See what the controversial package includes for essential workers and every American household.
Former President Barack Obama on Saturday again criticized the United States’ Pandemic Protocol response and said the crisis “spotlights the underlying inequalities” in the nation.
Addressing a virtual event for historically black colleges and universities, Obama said many U.S. leaders “aren’t even pretending to be in charge” during the pandemic. About a week ago, Obama called the U.S. response to the Pandemic Protocol pandemic an “absolute chaotic disaster” in a call with 3,000 people who served in his administration. During a virtual “Graduate Together” event Saturday, Obama told the Class of 2020, “This is your generation’s world to shape.”
As some parts of the nation prepare to attend worship services in person Sunday for the first time in weeks as states lift stay-at-home orders, a federal judge in North Carolina blocked Gov. Roy Cooper’s order that no more than 10 people could gather to worship indoors. The judge ruled Cooper’s order treated churches differently than other public spaces such as retailers, which were allowed to open.
The U.S. has the largest Pandemic Protocol outbreak in the world by far. There are more than 88,000 deaths and 1.4 million confirmed cases, according to the Johns Hopkins University data dashboard. Worldwide, the virus has killed more than 311,000 people and has infected more than 4.6 million.
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Here are some highlights to know:
- The House of Representatives passed a historic measure allowing remote voting amid the Pandemic Protocol pandemic and also approved a $3 trillion Pandemic Protocol relief package. The Senate is not expected to take up the bill.
- Five sailors aboard the USS Theodore Roosevelt in Guam have tested positive for the Pandemic Protocol a second time, raising questions about how the vessel can return to sea safely.
- Graduates around the country deprived of a traditional graduation were treated to a star-studded virtual graduation ceremony, including a commencement address from Oprah Winfrey.
What we’re talking about: Are you ready to leave your basement and re-enter society? We answer questions and offer advice on life after quarantine. Things are tough right now, and we want to help you get through it. Get tips on Staying Apart, Together.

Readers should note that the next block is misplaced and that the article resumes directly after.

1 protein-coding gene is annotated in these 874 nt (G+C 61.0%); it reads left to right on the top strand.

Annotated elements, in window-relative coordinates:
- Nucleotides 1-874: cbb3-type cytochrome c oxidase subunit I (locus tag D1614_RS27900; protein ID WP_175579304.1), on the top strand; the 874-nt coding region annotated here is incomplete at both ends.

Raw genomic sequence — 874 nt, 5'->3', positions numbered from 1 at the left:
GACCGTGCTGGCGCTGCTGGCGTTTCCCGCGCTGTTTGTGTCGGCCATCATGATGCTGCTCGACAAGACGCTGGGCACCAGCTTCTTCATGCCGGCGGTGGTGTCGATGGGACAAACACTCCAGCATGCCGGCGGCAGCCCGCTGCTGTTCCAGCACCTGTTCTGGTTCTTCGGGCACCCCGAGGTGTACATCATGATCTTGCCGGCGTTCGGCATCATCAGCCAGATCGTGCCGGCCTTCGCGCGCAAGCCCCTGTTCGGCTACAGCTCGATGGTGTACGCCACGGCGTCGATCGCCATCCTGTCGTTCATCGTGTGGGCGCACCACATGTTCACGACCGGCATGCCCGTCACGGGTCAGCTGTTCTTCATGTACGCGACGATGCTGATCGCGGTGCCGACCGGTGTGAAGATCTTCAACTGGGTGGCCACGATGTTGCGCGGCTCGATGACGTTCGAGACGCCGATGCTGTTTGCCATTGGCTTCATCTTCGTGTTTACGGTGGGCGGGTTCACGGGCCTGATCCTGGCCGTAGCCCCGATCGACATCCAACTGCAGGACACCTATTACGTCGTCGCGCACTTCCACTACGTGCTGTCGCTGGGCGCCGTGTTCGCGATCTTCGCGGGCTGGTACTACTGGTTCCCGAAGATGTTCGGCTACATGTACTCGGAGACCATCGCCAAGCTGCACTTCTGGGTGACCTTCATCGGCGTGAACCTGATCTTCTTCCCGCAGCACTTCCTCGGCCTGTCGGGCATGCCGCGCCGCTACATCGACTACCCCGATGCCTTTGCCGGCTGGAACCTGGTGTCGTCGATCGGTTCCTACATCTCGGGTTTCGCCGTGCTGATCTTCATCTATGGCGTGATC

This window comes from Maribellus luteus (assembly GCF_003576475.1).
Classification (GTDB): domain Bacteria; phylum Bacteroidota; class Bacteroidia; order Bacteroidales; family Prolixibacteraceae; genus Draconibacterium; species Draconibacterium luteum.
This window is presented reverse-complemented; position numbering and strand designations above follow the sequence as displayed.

Something to smile about: I used this time to turn my lonely feeder into a bird hotspot.
Obama says crisis spotlights inequalities
Former President Barack Obama made several surprisingly political comments and touched on current events when he spoke on “Show Me Your Walk, HBCU Edition,” a two-hour livestreaming event for historically black colleges and universities.
As he congratulated graduates and commiserated over the difficult world they face, the former president noted the February shooting death of Ahmaud Arbery, 25, who was killed while jogging on a residential street in Georgia.
“Let’s be honest: A disease like this just spotlights the underlying inequalities and extra burdens that black communicates have historically had to deal with in this country,” Obama said. “We see it in the disproportionate impact of COVID-19 on our communities, just as we see it when a black man goes for a jog and some folks feel like they can stop and question and shoot him if he doesn’t submit to their questioning.”
Obama’s brief criticism of U.S. leaders’ response to the virus — in which he said many leaders “aren’t even pretending to be in charge” — did not name President Donald Trump or any other federal or state officials.
About a week ago, Obama called the U.S. response to the Pandemic Protocol pandemic an “absolute chaotic disaster” and promised to campaign “as hard as I can” for former Vice President Joe Biden in a call with 3,000 people who served in his administration.
Obama also delivered a televised prime-time commencement address later Saturday for the high school Class of 2020 during an hourlong event that also features LeBron James, Malala Yousafzai and Ben Platt, among others.
Federal judge in Nc rules in favor of churchgoers